My uncle passed in October. I was preparing to go to St. Louis for a premier that, in the end, was rescheduled after all our travel arrangements were made and for an in studio interview about a project I did with the website I write for. My parents waited until I was off the air to tell me. I am forever grateful to them for creating a bubble around me, cushioning me from the news until after I left the studio. My brain wouldn’t process the news and I told my dad the joke wasn’t funny. Surely it had to be some twisted joke (our family does crazy pranks and, while this would have hit high on the macabre scale, wasn’t out the realm of a possible joke). My whole body went numb. I thank God in heaven a friend was with me. Thankfully she was the one driving. We discussed staying in STL or going home. The decision was made to stay and finish what I went there to do. I’ve rarely been more eager to not go home and yet run there simultaneously as I was that weekend.
The election was a mere three weeks away and, being a political and pop culture blogger, I had no time to waste or give up. I trudged on, refusing to stop, willing all tears to stay locked away. When we had a small memorial for him at my parents’ church I sat in the back texting with a friend. She’s the reason I was able to keep going. I doubt she’ll know how much I owe her for saving me like that. As of this writing the cause of death is still undetermined. Until now I haven’t stopped. I haven’t allowed myself the time or space to process what this loss means.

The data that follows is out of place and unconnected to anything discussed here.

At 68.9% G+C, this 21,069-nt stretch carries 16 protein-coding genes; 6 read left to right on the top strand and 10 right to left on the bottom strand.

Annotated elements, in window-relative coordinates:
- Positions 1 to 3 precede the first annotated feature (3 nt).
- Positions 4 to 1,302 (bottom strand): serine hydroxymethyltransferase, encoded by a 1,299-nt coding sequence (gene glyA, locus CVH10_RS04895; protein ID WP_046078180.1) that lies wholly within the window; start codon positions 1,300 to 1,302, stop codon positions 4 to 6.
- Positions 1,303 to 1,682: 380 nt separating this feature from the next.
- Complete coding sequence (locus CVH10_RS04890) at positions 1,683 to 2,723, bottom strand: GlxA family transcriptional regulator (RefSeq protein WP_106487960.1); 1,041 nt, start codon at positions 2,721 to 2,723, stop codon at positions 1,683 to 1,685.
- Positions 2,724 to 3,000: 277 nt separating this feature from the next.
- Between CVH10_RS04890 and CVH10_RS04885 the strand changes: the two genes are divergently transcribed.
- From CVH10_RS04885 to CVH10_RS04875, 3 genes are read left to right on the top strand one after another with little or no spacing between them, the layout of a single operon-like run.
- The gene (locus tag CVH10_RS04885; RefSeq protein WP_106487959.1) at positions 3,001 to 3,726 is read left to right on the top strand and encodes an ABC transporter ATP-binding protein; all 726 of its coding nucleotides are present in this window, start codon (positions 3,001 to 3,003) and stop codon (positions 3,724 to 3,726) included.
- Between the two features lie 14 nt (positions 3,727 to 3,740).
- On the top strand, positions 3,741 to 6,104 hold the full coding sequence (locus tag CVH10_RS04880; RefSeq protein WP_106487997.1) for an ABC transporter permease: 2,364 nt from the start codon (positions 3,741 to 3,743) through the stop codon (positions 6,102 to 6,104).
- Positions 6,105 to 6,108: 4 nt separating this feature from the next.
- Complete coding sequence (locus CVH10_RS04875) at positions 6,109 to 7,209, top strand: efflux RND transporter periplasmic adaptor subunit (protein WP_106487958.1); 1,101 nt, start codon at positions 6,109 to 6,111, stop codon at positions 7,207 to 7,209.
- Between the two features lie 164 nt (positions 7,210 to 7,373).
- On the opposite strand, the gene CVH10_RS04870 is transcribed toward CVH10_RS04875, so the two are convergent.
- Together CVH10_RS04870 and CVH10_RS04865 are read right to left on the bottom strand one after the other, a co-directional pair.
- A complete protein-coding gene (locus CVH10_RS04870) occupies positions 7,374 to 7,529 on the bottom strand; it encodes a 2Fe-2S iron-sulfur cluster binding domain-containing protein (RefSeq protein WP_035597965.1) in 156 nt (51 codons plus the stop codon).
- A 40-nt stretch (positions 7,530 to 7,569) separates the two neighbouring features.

My uncle’s “official” funeral service was held in northern Michigan. Firefighters and Marines gathered to give him a proper goodbye. One of my other uncles was given his fireman’s helmet and my mom was given the flag and saluted by a Marine. Someone photographed the service.
I finally have a copy of the pictures. I opened them thinking I was okay to look at them. It’s been close to three months since his passing and I honestly thought I had it all under control. For the first time I let the tears fall.
My uncle wasn’t perfect. I hold no illusions. But he was a hero. He was a Marine. He was a fireman. He was a father, grandfather, brother, uncle, cousin, friend. He made mistakes and had his demons. He was generous and unreliable. He was prankster and made us laugh. My best childhood memories include my uncle and his son (my cousin passed November 2011).
My uncle loved his God, his family, and his country. He served his God, his family, and his country in the Marine Corp., as a firefighter, and as a small business owner. He was hero but most importantly he was my uncle.
At ease, Marine. Semper Fi.